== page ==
The Genome Engineering Laboratory, part of the School of Life Sciences, led a week-long online workshop on CRISPR/Cas9 human genome engineering on the last week of August.

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The online workshop was conducted for academics and researchers in India. It focused on knowledge exchange in CRISPR-mediated genome targeting and engineering in disease research and diagnostics. The programme and contents for the workshop was planned by the leaders of the Genome Engineering Laboratory, Dr Kalpana Surendranath and Dr John Murphy, and delivered in collaboration with the Centre for Drug Discovery and Development of Sathyabama Institute of Science and Technology in India. The workshop was carried out as a mixture of lectures, case study presentations and practical online sessions. 

Genome engineering has fundamentally changed the way that human diseases are classified and treated. The main goal of the Genome Engineering Laboratory at the University of Westminster is to train and develop young researchers in the methods and theoretical knowledge needed to investigate complex molecular and cellular biology problems using CRISPR-Cas9 technology. 

Dr Surendranath is the convener of the Human Genome Engineering using CRISPR/Cas9 short course at the University of Westminster, which is accredited by the Institute of Biomedical Sciences (IBMS-UK). This year, she also developed the ‘Gene Editors of the Future’ higher education student training and development programme for Life Sciences funded by the Quintin Hogg Trust. She has won many notable awards such as the Royal Society’s top project award (2018) at the House of Commons of the UK Parliament and, with Dr Murphy, the Children with Cancer UK grant (2020).

Dr Surendranath said: “Since 2018, we have been working closely with Dr Krupakar with a focus to increase funded research activities and outputs. Over the course of the six days of the workshop we had the opportunity to discuss both the basics of the technology and effective ways of establishing a CRISPR laboratory. Most importantly, this platform has resulted in extended research collaborations and has helped us to initiate COVID-19 research together with Sathyabama University and different medical institutions in India.”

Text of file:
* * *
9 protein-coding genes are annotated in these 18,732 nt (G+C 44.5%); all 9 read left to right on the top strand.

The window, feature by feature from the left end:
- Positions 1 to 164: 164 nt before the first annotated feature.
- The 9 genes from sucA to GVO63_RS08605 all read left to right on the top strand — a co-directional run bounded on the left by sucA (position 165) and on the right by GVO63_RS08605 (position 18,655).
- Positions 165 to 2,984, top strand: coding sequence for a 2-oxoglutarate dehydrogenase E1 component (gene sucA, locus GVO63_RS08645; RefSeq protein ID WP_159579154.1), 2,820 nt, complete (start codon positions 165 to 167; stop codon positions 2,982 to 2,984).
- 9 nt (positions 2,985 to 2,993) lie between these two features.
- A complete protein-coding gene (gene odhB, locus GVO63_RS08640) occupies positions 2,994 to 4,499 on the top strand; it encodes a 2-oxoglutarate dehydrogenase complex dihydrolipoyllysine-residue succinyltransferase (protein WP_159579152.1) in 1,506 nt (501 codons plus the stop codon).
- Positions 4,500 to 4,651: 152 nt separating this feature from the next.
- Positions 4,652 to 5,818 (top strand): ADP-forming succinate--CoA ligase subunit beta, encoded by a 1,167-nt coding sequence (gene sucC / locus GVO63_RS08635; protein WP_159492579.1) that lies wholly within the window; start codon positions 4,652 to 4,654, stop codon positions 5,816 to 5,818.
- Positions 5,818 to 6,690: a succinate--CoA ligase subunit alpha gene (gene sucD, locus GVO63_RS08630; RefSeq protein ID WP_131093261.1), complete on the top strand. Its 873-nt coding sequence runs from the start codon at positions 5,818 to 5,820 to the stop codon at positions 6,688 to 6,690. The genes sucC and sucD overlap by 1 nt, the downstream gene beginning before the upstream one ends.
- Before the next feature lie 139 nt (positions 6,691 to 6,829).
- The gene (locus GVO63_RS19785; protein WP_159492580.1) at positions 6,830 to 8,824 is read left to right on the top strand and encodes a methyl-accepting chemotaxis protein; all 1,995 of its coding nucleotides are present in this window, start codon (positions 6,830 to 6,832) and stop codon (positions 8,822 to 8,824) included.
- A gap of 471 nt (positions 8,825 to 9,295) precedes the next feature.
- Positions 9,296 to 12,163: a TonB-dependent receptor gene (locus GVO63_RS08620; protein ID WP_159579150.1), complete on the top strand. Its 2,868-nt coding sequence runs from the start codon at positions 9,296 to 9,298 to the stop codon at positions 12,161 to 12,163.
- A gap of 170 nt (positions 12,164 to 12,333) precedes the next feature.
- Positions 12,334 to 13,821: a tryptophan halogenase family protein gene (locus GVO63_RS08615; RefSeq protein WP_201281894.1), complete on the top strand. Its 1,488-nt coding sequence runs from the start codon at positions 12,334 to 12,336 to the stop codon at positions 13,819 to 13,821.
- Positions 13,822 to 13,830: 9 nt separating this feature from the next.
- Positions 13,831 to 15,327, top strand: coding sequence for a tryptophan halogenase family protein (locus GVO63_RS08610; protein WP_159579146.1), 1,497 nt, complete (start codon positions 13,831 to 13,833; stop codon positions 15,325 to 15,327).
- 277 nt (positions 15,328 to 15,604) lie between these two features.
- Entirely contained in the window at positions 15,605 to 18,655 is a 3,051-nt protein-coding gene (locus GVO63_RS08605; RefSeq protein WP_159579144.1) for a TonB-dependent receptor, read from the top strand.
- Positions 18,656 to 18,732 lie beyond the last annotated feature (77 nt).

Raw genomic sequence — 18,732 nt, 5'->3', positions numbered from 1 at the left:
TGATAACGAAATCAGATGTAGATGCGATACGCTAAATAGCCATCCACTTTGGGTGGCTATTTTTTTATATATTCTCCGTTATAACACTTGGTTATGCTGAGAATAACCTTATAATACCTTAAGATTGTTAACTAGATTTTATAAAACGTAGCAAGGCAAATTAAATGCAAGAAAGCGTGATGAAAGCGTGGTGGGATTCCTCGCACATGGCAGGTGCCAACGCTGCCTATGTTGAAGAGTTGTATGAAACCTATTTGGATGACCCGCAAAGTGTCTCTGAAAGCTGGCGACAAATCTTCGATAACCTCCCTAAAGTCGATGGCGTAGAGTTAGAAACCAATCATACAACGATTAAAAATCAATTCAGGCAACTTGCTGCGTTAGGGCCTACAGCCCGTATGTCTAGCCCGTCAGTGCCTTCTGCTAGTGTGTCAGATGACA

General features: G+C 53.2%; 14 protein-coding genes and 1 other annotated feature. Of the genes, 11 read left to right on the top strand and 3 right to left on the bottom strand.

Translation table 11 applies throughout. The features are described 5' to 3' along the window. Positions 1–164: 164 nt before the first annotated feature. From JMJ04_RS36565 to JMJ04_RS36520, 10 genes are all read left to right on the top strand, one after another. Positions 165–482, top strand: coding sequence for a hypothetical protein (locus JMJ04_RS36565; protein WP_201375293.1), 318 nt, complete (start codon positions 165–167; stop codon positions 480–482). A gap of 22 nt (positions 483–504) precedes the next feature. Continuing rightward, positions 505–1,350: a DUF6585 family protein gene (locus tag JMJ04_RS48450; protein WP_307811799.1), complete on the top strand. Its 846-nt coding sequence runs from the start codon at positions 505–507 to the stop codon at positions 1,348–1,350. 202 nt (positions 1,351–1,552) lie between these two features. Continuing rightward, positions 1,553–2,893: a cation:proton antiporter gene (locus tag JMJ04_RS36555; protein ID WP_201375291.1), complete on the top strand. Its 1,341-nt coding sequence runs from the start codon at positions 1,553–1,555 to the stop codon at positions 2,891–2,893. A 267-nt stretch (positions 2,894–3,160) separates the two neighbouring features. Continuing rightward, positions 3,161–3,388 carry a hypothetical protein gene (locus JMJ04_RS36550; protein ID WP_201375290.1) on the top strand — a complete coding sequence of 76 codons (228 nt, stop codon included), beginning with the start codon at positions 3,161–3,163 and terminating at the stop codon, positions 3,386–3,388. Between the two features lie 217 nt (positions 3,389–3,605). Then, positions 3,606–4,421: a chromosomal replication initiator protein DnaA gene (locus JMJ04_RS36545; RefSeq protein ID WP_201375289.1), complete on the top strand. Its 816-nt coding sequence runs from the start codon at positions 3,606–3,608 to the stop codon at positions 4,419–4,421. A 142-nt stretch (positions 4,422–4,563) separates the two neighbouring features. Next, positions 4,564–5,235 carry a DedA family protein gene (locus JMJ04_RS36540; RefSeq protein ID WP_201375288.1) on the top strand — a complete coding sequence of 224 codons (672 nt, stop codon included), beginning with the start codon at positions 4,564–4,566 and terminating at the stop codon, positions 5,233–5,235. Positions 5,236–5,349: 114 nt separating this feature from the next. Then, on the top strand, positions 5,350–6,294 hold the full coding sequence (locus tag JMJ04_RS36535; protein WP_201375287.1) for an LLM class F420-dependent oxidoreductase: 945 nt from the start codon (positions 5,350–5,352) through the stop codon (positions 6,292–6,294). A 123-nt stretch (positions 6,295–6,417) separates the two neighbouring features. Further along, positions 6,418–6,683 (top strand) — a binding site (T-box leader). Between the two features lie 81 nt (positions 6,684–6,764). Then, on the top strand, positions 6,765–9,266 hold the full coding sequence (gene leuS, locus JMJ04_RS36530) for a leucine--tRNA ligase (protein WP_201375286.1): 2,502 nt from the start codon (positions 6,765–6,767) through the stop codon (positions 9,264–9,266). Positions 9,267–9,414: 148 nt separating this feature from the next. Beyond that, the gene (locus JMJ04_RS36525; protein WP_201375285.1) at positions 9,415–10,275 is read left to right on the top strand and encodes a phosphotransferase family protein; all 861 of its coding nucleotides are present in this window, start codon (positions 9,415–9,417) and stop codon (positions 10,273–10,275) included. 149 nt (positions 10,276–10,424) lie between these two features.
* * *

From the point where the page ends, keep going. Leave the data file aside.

Speaking about the workshop, a participant from the Sathyabama Institute of Science and Technology in India said: “The workshop has helped me to familiarize with CRISPR technology. It was one of the best workshops I have attended so far. It was well organised. Kudos to the entire team.”

Professor Andrew Linn, Pro Vice-Chancellor for research at the University of Westminster, said: “Research in our School of Life Sciences and our University-wide Health Innovation and Wellbeing research community focuses on developing and sharing new insights to make a real difference. This is an excellent example of the myriad ways that pioneering research at Westminster is improving lives across the world. Congratulations to the Genome Engineering team on an initiative which exemplifies our Westminster commitment to embrace the new with energy and imagination.”

Learn about Biological and Biomedical Sciences courses offered at the University of Westminster. 

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